And then the next big thing hit us. The dreadful pandemic we all have grown accustomed to. All the negative energy seemed to just manifest around me. The clouds seem darker in the sky, it just felt like everyone lacked common courtesy and compassion for one another. Seeing the ugliness of people come out like when supermarkets were empty from hoarders, people leaving their masks everywhere. All these just ticked me the wrong way and my faith in humanity kept plummeting deeper and deeper.

I think the thing I hated the most was myself in these times. Normally you would expect someone to try to make life better for themselves by being able to find a stable and well-paying job. But I just grew apathetic to life because I could not see myself do better. I lost interest in everything. I was only eating for sustenance, I could not find enjoyment in music and I only browsed the Internet to pass time. I felt like my life was meaningless and that I was a complete disappointment to my family.

I was glad I had people in my life I could always talk to. We would meet up and just chill. Maybe eat together and watch something, or go outside and walk along the seaside and grab a beer. When life seemed to spiral out of control, I had friends I could rely on. I could see them grabbing onto a sturdy branch and reaching out their hand for me to grab. Life seemed to slow down, and I felt calmer around them. I could enjoy food and music around them. Just being able to laugh and fool around with no care in the world in each other’s companies. I think that was the thing I missed the most in these dark and turbulent times.

One thing I realized was that things were shit for all of us. We could all relate to one another and find comfort in talking about what was going on with ourselves. By talking things out, we were able to help each other stand and come into realization that life goes on. It also helped us face reality and helped us normalize what was going on. In a few years(hopefully!) We would be done with the coronavirus and be able to walk in the streets without masks. We would be able to travel outside again and life would be back to normal.

Trying to look at my own standpoint like Arthur Frank said, I think of myself as an honest person, but I also admit I find it hard to open up to people so if I have done so. That’s why I have tried to not omit anything from my experience while I write this. But if I have done so, it’s probably something I feel is too personal or something that would serve no purpose from other people knowing. I know we are always going on about how this year is always worse than the previous. But I do not like that mentality. I want every year to be better than the year before so we are constantly improving ourselves. I hope 2020 has broken the cycle of thinking that way. I guess in a way I have 2020 to thank. If you are rock-bottom, the only way to go is up.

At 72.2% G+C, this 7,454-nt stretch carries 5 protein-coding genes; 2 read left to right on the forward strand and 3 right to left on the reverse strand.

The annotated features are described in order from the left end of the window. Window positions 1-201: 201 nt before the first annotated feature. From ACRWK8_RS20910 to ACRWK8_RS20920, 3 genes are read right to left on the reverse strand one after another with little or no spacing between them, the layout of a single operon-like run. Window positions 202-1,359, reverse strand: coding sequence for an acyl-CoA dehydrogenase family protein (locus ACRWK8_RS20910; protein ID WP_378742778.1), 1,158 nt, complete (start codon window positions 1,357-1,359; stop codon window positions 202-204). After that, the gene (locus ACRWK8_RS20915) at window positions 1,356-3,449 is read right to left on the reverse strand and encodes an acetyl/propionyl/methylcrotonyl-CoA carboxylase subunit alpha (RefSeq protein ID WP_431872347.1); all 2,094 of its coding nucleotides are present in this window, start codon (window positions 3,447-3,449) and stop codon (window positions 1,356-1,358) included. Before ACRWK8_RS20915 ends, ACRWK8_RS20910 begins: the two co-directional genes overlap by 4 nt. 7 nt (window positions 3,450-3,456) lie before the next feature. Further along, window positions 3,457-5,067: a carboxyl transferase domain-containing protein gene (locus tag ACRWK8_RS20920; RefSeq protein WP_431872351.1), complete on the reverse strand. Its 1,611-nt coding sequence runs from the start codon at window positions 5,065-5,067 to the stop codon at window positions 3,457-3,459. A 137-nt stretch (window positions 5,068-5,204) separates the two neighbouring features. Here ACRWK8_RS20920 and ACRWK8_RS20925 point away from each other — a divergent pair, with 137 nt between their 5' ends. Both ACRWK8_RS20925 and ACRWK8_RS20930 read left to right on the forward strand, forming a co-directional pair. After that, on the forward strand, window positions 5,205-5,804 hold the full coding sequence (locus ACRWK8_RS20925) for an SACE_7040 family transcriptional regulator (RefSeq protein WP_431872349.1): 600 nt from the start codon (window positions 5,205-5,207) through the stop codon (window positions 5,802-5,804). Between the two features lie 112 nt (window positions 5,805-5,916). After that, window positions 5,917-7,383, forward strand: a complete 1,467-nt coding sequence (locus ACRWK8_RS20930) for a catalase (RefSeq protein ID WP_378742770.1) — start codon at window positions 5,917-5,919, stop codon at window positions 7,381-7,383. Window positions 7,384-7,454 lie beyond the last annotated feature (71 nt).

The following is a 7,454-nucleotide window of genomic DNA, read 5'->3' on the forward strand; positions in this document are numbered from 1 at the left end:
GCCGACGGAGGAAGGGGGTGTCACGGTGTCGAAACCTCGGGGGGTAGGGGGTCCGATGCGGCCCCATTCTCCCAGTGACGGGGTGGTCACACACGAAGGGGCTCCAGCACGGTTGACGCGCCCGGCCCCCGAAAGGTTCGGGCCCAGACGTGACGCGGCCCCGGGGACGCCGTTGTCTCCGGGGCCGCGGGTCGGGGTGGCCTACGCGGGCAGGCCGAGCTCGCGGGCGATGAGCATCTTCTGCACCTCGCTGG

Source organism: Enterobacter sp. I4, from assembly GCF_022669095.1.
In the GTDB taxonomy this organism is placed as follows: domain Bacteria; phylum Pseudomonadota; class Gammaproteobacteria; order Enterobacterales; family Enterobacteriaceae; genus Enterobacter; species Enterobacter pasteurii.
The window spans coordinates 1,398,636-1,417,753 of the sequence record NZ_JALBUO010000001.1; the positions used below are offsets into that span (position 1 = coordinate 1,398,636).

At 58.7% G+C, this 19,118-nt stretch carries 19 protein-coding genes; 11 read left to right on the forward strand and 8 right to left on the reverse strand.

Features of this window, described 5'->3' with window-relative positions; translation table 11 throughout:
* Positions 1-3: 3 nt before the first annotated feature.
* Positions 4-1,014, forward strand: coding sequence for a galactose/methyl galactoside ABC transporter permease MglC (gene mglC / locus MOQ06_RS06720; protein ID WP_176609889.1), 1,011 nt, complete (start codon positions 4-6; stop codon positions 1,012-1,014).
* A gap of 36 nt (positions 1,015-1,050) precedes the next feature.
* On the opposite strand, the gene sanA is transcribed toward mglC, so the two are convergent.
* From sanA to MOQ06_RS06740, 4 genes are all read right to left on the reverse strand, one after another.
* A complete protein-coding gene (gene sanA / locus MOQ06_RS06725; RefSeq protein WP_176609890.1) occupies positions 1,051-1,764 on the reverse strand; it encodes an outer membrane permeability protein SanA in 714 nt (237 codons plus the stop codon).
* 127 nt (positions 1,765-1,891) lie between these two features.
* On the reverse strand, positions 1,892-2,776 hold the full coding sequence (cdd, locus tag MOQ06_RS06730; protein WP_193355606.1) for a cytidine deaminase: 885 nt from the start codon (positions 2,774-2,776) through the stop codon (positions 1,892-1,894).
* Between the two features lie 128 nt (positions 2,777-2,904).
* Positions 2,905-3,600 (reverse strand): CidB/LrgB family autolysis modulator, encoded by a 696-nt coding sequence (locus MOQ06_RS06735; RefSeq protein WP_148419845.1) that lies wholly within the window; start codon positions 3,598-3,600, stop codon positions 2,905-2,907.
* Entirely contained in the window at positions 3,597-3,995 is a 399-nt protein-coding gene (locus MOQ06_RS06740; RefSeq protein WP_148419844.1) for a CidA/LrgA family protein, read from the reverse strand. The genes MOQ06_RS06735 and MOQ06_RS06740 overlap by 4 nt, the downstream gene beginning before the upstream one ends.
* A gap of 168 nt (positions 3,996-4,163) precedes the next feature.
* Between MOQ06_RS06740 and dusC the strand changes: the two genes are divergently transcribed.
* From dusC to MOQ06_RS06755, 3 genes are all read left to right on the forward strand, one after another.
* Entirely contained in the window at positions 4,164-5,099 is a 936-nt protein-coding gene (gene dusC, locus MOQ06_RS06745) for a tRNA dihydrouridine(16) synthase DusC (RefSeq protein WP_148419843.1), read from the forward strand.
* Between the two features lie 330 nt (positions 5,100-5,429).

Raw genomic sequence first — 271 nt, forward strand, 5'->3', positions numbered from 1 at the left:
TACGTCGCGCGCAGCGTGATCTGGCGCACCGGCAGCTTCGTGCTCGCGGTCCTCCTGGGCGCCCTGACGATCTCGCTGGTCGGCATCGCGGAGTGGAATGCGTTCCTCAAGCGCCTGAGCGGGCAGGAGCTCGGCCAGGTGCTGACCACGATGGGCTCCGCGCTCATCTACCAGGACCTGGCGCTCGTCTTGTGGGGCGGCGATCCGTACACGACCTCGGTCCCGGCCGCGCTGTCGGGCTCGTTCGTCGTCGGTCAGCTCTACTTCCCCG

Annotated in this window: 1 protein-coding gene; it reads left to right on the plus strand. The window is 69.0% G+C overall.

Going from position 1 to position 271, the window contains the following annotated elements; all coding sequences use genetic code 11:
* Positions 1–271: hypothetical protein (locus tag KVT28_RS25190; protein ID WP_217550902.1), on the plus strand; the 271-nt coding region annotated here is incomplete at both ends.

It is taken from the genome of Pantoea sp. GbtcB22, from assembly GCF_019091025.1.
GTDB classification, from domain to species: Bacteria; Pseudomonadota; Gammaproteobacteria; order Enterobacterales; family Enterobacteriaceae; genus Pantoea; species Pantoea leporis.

I have noticed that when humans face situations of danger or uncertainness. They are prone to being emotional and the ugly side inside of them may show up. As in the case, with the outbreaks of corona. First with China from not containing the virus. I agree China should have done a better job of containing the virus, but I do not condone the negative treatment of mainlanders. I have noticed this mostly from young Hongkongers.

The same with the incident of some posts I have seen on social media about whose fault it is for the recent spikes of the virus in Hong Kong. I have always believed in the case that one bad tree does not make a forest. There are bad apples on both sides, but that is not the point. If we search hard for bad stuff, we will find it because that’s what we want to see. Things should not be a competition between “us” and “them”.

If we are expected to have to be seen as a region with autonomy and a shared sense of identity. Shouldn’t we learn to respect one another and treat each other like we’re part of the same family? Whenever something like this happens, it is always better to show empathy and understanding to someone. To educate them, instead of insulting or arguing with them. Because only by seeing their own wrongdoings will a person truly change, not by forcing them into a defensive stance.


Ahmad, A. (2020). Why You Should Ignore All That Coronavirus-Inspired Productivity Pressure. [online] . Available at:

Hynes, W., Trump, B., Love, P. and Linkov, I. (2020). Bouncing forward: a resilience approach to dealing with COVID-19 and future systemic shocks. Environment Systems and Decisions, [online] 40(2), pp.174–184. Available at:

Philippot, P. (2013). The regulation of emotion. New York, Ny: Psychology Press.


A life well lived to me is one where you were close with your loved ones.

A life well lived is one where you could say you were a good person in life.

A life well lived is one where you made a difference to other people in a positive way.

A life well lived is one where you came into terms with yourself and loved who you were.

A life well lived is one where you were happy in the end.

A life well lived is one where you accepted other people despite their differences and hardships.

A life well lived is one where you loved with all of your heart.

A life well lived is one where you made time for the people you care.

A life well lived is one where you were loved.

A life well lived is one where you felt.

A life well lived is one in which you mattered.